God reiterates his promise of multitudes of descendants. Twice in verse 17 and once in verse 18 we see the Hebrew noun zeraʿ, variously translated "descendants" (NIV, NJB), "offspring" (ESV, NRSV), "seed" (KJV, NASB). Grammatically, the word is always the singular in Hebrew, never the plural. It is a collective noun, where the singular also can be used as the plural. For example, in English we have one "deer" and a herd of "deer." We never have "deers." Just so, the singular collective "seed" here can refer to many offspring.21

The Seed is Christ (Galatians 3:16)

Paul makes an interesting observation when he comments on this passage in Galatians 3. He seizes on the singular "seed" as a reference to Jesus.

"The promises were spoken to Abraham and to his seed. The Scripture does not say 'and to seeds,' meaning many people, but 'and to your seed,' meaning one person, who is Christ." (Galatians 3:16)

Paul isn't ignorant; he knows Hebrew grammar backwards and forwards, but he interprets the passage as one who is trained in Rabbinical studies might. Like many a preacher, he stretches a bit to make a point. Paul's insight is right on target!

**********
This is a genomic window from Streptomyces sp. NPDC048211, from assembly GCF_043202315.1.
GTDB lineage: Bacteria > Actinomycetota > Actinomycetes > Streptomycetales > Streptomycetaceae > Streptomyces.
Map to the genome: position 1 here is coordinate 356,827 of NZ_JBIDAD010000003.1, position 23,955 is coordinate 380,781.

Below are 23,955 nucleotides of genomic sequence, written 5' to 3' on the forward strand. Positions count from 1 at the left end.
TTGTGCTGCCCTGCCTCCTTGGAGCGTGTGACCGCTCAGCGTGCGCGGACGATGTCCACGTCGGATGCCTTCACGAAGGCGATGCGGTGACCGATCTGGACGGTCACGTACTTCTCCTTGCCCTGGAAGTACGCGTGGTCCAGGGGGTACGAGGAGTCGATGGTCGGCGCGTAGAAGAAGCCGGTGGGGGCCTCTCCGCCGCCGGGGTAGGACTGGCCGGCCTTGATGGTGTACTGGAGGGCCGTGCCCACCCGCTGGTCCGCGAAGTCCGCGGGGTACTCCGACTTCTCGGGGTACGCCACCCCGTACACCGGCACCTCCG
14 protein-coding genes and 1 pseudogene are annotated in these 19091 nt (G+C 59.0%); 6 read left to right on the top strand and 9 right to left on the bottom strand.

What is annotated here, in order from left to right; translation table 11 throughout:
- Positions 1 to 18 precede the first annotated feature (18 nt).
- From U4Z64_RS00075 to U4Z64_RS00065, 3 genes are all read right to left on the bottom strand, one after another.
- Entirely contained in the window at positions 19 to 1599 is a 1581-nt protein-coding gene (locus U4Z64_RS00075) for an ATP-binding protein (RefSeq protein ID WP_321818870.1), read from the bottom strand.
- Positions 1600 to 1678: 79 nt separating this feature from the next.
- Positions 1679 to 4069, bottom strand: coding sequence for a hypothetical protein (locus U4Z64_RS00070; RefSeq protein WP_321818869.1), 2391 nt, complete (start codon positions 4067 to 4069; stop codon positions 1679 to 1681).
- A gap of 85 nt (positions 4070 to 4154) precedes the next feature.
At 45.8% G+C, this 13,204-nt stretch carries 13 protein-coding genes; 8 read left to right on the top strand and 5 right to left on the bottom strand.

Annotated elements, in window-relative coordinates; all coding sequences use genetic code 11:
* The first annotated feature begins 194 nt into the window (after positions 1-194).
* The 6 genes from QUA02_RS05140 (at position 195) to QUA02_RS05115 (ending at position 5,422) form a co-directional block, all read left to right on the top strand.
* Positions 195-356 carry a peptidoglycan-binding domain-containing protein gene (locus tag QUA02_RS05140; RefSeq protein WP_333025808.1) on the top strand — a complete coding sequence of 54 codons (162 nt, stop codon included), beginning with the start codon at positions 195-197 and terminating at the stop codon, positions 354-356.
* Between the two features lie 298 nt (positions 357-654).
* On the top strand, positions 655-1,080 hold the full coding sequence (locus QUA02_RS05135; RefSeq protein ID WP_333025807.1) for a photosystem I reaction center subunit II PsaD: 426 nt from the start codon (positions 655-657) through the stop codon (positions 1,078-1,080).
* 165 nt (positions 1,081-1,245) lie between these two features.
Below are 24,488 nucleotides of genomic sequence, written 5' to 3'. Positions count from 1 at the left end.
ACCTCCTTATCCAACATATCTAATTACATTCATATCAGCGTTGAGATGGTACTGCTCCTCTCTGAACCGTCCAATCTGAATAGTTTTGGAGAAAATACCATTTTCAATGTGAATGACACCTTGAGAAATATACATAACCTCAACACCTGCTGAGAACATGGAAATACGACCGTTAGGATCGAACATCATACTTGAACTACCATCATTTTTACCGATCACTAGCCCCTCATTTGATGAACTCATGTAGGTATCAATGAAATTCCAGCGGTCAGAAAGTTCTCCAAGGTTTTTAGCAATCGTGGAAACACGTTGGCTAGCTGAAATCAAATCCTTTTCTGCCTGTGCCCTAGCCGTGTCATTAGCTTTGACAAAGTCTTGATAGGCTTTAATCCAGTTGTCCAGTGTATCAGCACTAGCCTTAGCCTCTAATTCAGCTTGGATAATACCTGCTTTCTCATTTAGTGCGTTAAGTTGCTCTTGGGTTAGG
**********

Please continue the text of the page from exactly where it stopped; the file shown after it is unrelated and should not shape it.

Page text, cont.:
The promise is not that the world will be blessed by many Jewish doctors and scientists and statesmen, though that has come to pass, and thank God for them!

Rather, we know in hindsight that Jesus is The Seed, The Descendant of Abraham through whom this blessing gushes to the nations.22 The distinguished Jews who have blessed our world might be considered a refreshing stream, but the blessings that come through Jesus are like a mighty river at flood season. He blesses with a capital B. And we Gentiles (and I speak for most of my readers) become Abraham's blessed descendants because of our association, our oneness with, our connection by faith to Christ, the Ultimate Descendant through whom the blessings flow.

"If you belong to Christ, then you are Abraham's seed, and heirs according to the promise." (Galatians 3:29)

The Doxology, a famous praise chorus sung by the Church through the ages begins:

"Praise God from Whom all blessings flow...."

28 Advent Scriptures, by Dr. Ralph F. Wilson